When Big Gigantic played Red Rocks last year, the feeling of hometown pride was unmistakable. As the act went into "Colorado Mountain High," a giant projection of the state flag draped the rocks, and the crowd went absolutely bananas. The duo ended up delivering its best set ever. That said, this year's return of Rowdytown -- which is being preceded by a second show at the Fillmore the night before, with a portion of the proceeds benefiting flood victims -- is highly anticipated. In advance of the return, we spoke with Dominic Lalli and Jeremy Salken about the recent flooding in their hometown and more.
Westword: I saw that you have some benefit activity for Boulder at the shows coming up. Can you tell me a little bit more about that?
Jeremy Salken: Obviously the floods are an awful thing, and we missed it because of tour, so at the Fillmore we are donating a portion of the proceeds to benefit the relief and rescue efforts in Boulder. We teamed up with Conscious Alliance, who already have a local draw for helping people who really need it. We teamed up with them to figure out the right place for all of it to go, whether food or house items or donations. It's going to be really cool.
How does Boulder look from your view?
Dominic Lalli: Man, not good, not good. I went walking by my place down near the Boulder creek path, and I was like, "Dang, there's just water there now." It's crazy.
It's terrible that this is what you come back to. On a more upbeat note, how was your summer tour?
Dominic Lalli: We did a bunch of festivals, and just kicked off our Sky High tour on the West Coast, which was awesome. And now we're back working on our album a little bit, and getting ready for the next leg of the Sky High tour.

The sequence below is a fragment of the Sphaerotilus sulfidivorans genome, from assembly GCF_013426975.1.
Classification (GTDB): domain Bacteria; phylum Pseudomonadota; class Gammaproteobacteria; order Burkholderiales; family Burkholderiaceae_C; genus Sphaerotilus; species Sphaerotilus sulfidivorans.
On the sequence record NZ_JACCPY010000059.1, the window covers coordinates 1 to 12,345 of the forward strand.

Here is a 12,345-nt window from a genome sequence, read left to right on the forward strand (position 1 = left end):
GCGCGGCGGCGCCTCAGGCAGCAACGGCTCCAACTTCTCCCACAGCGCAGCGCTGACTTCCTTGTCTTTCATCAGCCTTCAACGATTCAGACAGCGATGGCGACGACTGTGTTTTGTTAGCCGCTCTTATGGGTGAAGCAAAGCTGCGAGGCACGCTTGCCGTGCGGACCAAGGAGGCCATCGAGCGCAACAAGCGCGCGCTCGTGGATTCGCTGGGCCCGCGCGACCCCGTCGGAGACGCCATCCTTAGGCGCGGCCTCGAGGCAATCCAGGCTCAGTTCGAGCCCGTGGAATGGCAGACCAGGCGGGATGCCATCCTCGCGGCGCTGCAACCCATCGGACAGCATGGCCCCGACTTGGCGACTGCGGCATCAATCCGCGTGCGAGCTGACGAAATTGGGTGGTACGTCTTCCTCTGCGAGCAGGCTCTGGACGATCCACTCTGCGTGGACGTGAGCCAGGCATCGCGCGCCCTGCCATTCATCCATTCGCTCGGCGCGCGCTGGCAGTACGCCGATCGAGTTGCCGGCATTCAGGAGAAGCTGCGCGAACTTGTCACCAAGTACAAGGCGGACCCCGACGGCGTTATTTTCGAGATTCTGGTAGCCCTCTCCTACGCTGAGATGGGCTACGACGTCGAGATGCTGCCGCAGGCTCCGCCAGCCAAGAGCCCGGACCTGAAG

When is that album set for release?
DL: We were really trying to get it released before Red Rocks, but being on the road makes it so hard to really make that happen, and do it right. So, we are just going to wait on it until the beginning of next year. We did that with Nocturnal last year, but it was worth it to wait. We will release some singles leading up to it, and it will come pretty quick. And it will be awesome.
Given your experience sitting in on sets at festivals -- like Big GRiZMatik, for instance -- or whomever may be headlining at the time, I wanted to talk about what the future holds for Big Gigantic, the duo, and Big Gigantic, the collaborators.
DL: I'll tell you that a lot of the stuff randomly comes up. With Big GRiZmatik, it was super thrown together last minute at Electric Forest. We basically booked two late-night shows, and that's about as organized as it got. In terms of everything else, maybe Jeremy sitting in, or me sitting in, all that stuff is pretty much day-of, or day-before the show. I think that part of us, and the regular Big Gigantic, as a duo part, is where we both came from. We grew up jamming with other people, and just making music. I think it's pretty intertwined, and we hope to do that more. We are down for whatever.
As it stands now, are you planning on keeping Big Gigantic as just a duo, or maybe expanding?
DL: I feel like Big G is definitely just me and Jeremy, but we are always open to jam. I don't foresee us adding anyone, per se. Unless, Jeremy thinks so...
JS: Probably not. It seems like it's working. It's fun, and it's cool because we can always have people sit in, and it really adds to the show and makes it special. When it comes down to it, it's just the two of us.